Nexus 5

The Nexus 5 is a software flagship for Android 4.4.

The hardware itself represents a necessary compromise, both to appease partners, and to hit the incredible price points that the Nexus program is known for, giving you powerful devices for discount prices.

In the US and Canada the 16GB model can be had for $349, while the 32GB model goes for $399. In comparison, the iPhone 5s in 16GB and 32GB form is $719 and $819 respectively — more than double the price. The 8GB iPhone 4s still retails for $450, that two year old device costing $100 more than the 16GB Nexus 5.

Google’s Nexus program hasn’t attempted to make leading devices, aside from perhaps the Nexus One that kicked the Android OEMs into gear during a period of low-resolution malaise. Were they making flagship devices, the Nexus 5 would be a no-compromise $800 device with the best available components, assembled with materials that would appease the most fanatical “build porn” advocate (where, it should be mentioned, perception of “build quality” has incredibly little to do with actual suitability to task but instead is some ever morphing, follow-the-leader subjective fashion judgment. Most smartphone reviews read like handbag evaluations, fitting better in Allure magazine than the technology industry).

But they don’t. Their actions speak louder than any words ever could.

Instead it is usually a derivative of one Android partner’s premiere device, compromised in some way. The software, of course, is premiere (the latest and greatest), but the hardware has to be reduced in some manner to achieve the incredible price point, and to appease the OEM that may be cannibalizing their own sales.

Camera sensor or lenses, screen, battery, design — something has to give.

In the case of the Nexus 5, you start with an LG G2, chop off 25% of the battery, put in a cheaper, less impressive camera sensor, and, some claim (albeit thus far in the complete and utter absence of any objective metrics), put in a lower quality screen.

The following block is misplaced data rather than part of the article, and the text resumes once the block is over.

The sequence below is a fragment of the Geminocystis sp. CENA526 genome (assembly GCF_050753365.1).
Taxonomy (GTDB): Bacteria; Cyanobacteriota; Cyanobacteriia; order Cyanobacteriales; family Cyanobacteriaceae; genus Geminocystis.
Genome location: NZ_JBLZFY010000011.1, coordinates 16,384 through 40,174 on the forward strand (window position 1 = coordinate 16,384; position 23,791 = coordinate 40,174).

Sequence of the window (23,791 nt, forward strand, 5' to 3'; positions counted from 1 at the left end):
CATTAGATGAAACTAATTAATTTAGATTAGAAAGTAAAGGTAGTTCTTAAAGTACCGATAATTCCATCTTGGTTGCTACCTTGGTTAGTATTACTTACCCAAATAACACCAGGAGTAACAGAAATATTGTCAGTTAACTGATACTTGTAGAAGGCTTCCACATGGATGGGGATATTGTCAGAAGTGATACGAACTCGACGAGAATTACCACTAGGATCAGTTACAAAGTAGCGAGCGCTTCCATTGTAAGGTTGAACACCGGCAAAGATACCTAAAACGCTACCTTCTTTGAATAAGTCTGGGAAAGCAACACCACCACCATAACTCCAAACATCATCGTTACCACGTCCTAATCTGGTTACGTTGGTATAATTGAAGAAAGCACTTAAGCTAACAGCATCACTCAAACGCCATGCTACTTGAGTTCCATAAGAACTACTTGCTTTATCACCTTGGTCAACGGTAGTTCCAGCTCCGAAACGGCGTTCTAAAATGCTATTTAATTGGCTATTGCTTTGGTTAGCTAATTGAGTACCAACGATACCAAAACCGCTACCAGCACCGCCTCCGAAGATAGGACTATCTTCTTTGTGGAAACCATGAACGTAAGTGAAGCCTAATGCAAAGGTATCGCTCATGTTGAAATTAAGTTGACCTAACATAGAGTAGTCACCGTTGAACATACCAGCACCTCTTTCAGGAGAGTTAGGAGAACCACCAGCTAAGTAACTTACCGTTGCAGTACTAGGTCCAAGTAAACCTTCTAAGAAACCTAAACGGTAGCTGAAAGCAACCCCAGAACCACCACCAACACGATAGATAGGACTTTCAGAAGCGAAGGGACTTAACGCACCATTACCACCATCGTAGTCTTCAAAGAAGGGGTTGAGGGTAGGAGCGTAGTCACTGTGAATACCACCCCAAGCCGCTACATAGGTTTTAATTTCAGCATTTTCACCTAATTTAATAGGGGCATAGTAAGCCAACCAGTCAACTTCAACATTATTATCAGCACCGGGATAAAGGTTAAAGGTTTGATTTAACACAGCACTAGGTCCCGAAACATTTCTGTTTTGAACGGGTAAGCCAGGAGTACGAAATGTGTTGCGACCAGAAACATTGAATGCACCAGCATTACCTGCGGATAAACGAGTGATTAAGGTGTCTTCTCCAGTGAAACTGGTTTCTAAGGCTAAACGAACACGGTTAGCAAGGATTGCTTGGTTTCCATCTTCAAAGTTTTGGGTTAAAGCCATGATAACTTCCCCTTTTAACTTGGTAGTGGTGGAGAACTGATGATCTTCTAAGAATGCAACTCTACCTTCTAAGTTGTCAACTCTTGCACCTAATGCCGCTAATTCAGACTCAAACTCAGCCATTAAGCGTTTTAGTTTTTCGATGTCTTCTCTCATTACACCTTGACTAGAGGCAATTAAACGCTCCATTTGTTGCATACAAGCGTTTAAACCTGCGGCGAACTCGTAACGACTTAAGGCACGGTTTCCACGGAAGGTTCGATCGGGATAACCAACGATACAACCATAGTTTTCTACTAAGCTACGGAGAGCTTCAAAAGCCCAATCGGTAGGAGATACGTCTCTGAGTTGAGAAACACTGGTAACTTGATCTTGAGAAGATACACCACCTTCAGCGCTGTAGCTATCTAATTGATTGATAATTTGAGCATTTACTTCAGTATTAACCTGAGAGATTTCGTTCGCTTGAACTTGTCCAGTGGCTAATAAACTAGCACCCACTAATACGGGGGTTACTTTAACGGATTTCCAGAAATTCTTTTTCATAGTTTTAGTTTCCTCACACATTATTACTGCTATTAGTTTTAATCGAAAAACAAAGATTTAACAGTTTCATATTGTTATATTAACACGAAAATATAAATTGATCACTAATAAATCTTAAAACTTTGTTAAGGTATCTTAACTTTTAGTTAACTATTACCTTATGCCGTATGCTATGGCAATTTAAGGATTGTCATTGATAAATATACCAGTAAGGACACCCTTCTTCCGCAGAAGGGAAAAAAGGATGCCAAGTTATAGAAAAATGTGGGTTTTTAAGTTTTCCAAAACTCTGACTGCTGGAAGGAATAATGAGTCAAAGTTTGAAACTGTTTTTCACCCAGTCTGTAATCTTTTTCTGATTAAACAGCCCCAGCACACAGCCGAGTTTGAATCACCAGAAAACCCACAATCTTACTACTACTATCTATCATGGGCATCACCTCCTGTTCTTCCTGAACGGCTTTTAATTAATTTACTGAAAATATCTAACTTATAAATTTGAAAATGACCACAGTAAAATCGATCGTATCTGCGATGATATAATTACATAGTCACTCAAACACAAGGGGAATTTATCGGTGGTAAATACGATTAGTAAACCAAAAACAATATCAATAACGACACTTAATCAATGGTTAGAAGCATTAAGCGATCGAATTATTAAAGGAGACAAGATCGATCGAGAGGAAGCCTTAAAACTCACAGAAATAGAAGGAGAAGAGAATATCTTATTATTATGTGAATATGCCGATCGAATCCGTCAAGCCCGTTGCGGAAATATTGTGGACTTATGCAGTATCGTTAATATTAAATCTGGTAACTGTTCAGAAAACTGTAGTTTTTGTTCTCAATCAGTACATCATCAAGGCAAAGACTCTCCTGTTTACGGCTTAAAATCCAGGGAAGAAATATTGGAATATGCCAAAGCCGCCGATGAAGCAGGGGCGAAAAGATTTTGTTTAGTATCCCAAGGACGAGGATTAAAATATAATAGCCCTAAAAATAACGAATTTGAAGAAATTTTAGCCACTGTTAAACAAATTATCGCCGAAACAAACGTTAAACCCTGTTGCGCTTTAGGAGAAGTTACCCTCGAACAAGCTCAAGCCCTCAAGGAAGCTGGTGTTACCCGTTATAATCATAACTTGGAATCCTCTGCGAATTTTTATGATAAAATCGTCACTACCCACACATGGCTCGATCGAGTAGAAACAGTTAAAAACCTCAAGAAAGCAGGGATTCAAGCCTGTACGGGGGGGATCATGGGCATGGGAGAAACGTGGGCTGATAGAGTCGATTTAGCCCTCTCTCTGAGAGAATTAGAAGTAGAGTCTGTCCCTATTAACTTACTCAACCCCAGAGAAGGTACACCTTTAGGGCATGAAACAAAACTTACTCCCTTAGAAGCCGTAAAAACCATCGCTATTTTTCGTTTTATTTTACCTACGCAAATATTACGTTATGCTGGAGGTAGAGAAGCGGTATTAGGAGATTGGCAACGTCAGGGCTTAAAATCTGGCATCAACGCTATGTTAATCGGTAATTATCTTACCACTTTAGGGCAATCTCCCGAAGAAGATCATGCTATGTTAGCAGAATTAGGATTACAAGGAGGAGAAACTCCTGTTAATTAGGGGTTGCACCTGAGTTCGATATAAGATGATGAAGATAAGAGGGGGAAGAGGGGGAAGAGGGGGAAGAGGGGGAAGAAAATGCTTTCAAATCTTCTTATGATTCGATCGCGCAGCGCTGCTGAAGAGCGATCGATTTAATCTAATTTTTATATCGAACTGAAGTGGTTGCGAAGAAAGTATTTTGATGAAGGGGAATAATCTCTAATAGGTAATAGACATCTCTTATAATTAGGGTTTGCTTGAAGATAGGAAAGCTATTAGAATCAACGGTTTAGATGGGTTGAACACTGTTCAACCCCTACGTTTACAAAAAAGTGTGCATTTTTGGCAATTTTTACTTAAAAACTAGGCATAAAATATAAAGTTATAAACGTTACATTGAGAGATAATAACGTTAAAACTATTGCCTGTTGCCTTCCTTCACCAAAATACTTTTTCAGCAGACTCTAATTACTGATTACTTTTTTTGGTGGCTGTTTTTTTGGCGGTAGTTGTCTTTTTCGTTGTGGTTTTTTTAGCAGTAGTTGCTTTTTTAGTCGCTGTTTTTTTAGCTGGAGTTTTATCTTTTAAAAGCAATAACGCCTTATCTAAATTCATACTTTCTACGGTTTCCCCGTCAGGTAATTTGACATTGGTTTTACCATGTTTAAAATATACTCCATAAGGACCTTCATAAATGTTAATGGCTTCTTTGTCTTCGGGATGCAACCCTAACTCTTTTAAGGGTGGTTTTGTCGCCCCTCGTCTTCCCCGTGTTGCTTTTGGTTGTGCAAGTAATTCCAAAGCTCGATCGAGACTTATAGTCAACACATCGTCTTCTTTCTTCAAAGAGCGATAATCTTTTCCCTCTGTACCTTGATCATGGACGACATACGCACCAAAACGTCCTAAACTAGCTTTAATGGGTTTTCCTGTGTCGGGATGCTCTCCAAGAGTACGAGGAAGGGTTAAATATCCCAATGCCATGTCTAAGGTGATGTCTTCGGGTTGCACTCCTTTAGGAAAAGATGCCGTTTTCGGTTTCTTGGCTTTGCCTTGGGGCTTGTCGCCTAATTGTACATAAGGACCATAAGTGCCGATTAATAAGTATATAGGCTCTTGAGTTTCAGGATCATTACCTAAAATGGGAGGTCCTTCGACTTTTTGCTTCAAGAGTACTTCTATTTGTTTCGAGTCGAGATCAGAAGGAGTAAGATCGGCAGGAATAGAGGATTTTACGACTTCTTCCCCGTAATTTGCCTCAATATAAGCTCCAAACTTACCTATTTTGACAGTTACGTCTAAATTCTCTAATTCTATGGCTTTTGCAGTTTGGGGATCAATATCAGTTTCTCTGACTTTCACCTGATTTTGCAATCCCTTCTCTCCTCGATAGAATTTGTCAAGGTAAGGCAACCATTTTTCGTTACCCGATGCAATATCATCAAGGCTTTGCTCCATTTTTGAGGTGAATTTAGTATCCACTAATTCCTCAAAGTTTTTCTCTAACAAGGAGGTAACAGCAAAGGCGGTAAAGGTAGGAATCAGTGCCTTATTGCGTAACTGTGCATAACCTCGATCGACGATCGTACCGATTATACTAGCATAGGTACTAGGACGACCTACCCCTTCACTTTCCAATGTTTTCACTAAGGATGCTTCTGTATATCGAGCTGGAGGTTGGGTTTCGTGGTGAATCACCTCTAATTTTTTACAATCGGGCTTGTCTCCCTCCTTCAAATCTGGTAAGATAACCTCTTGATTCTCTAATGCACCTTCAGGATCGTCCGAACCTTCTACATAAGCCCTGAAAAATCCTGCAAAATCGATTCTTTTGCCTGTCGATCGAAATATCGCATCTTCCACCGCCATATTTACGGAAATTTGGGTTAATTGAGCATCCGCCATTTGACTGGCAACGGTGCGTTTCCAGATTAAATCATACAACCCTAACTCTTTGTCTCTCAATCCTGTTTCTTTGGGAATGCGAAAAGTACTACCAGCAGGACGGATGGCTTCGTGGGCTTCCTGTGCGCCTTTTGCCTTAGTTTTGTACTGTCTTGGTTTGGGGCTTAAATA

You turn a $600+ device into a $350 device. The G2 is the superior hardware, if you ignore the odd placement of buttons on the back. If the G2 were available for $350 with Android 4.4, there would be no possible reason to choose the Nexus 5. But it isn’t.

For those who want the latest software in a pure, unadulterated form, however, the Nexus program is the ticket.

And right now that is the Nexus 5.

So I grabbed a couple of these, with one to replace my wife’s Nexus 4, and another to replace my own year-old, daily-driver Galaxy S3.

I had seriously considered switching to an iPhone 5s as my primary mobile device — the CPU in that device is a beast and it is a fantastic improvement of mobile computing — but simply cannot live with the smaller screen or much lower resolution. I trialed the prospect with the 5th generation iPod, finding that there are simply too few pixels (the GS3 has 25% more pixels to work with, while the new 1080p screens like the Nexus 5 have an incredible 185% more detail) and too little work surface. This is completely subjective and personal, and some people favor improved one-handed use and mobility, so your mileage may vary, everyone having different primary needs.

My wife uses her smartphone as her primary computing device. The slightly larger screen and doubling of resolution represents a big usability improvement for such a use. Add that the Nexus 4 has a notoriously mediocre camera, ruining many on-the-go shots of the kids, so any improvement there would be welcome. Battery life is a recurring issue, but with wireless charging making it more convenient to ensure that it is frequently topped up, it is not ideal but is within the bounds of acceptable.

So I got a couple of white devices, primarily because they had the shorter wait time and given that the very first thing I’m going to do is put them in a case, as I do with all devices. I honestly do not care what the device looks like outside of the actual suitability for the task, and the Nexus 5 seems to be very nicely built in that regard.